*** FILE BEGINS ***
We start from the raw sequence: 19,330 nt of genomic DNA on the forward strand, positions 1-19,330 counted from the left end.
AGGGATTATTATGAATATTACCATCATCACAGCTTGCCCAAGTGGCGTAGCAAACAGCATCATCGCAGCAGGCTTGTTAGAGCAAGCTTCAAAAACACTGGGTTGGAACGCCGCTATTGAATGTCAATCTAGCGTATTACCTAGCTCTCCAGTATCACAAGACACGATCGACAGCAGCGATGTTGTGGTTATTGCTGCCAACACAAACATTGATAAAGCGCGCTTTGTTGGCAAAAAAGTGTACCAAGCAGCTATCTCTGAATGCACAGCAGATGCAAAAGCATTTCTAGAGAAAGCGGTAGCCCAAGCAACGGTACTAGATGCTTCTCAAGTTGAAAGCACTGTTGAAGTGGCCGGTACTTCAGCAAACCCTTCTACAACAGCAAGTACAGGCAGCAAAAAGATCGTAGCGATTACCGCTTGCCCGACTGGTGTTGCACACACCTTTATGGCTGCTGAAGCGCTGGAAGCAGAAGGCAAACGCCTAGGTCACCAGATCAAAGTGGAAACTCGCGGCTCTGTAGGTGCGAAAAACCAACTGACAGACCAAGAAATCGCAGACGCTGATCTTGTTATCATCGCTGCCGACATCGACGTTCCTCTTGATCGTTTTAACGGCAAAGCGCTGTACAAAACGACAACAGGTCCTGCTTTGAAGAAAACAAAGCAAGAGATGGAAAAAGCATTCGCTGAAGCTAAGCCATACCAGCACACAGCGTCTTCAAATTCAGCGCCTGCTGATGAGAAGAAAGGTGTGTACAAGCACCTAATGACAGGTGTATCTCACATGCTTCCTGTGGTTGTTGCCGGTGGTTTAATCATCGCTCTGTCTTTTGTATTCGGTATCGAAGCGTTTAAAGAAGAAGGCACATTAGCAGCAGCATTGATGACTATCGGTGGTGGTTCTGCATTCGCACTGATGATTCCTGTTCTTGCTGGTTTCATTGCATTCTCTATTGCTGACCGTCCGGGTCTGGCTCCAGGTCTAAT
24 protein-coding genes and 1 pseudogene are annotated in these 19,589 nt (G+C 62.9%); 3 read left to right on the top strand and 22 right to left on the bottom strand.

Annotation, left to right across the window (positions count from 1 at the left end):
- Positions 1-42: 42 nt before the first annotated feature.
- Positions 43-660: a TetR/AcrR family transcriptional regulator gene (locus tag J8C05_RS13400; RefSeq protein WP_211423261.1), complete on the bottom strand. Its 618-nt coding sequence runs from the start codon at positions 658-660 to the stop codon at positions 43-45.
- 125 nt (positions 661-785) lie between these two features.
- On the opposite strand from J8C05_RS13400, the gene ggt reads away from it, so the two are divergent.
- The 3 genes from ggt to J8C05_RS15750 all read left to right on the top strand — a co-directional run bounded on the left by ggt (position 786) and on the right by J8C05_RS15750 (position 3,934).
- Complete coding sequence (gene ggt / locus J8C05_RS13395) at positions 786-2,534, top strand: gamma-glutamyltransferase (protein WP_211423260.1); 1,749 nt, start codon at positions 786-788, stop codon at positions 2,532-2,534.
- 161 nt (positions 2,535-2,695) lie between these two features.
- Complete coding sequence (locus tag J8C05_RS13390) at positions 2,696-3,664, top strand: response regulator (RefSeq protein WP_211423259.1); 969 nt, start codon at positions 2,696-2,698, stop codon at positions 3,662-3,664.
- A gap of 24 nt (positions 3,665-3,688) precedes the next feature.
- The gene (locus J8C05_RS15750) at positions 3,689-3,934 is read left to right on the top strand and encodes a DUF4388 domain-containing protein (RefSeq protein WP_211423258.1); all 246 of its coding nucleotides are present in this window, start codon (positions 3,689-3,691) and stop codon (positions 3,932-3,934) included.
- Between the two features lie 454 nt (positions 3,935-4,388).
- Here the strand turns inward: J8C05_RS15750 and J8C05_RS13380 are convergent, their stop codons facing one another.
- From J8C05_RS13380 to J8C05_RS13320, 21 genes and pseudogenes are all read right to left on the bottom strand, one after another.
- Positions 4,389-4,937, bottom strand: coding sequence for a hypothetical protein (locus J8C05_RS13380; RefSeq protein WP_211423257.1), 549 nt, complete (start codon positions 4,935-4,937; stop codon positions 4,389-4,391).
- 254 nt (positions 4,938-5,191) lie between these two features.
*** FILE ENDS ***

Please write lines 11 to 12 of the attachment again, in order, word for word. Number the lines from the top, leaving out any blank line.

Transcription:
- 161 nt (positions 2,535-2,695) lie between these two features.
- Complete coding sequence (locus tag J8C05_RS13390) at positions 2,696-3,664, top strand: response regulator (RefSeq protein WP_211423259.1); 969 nt, start codon at positions 2,696-2,698, stop codon at positions 3,662-3,664.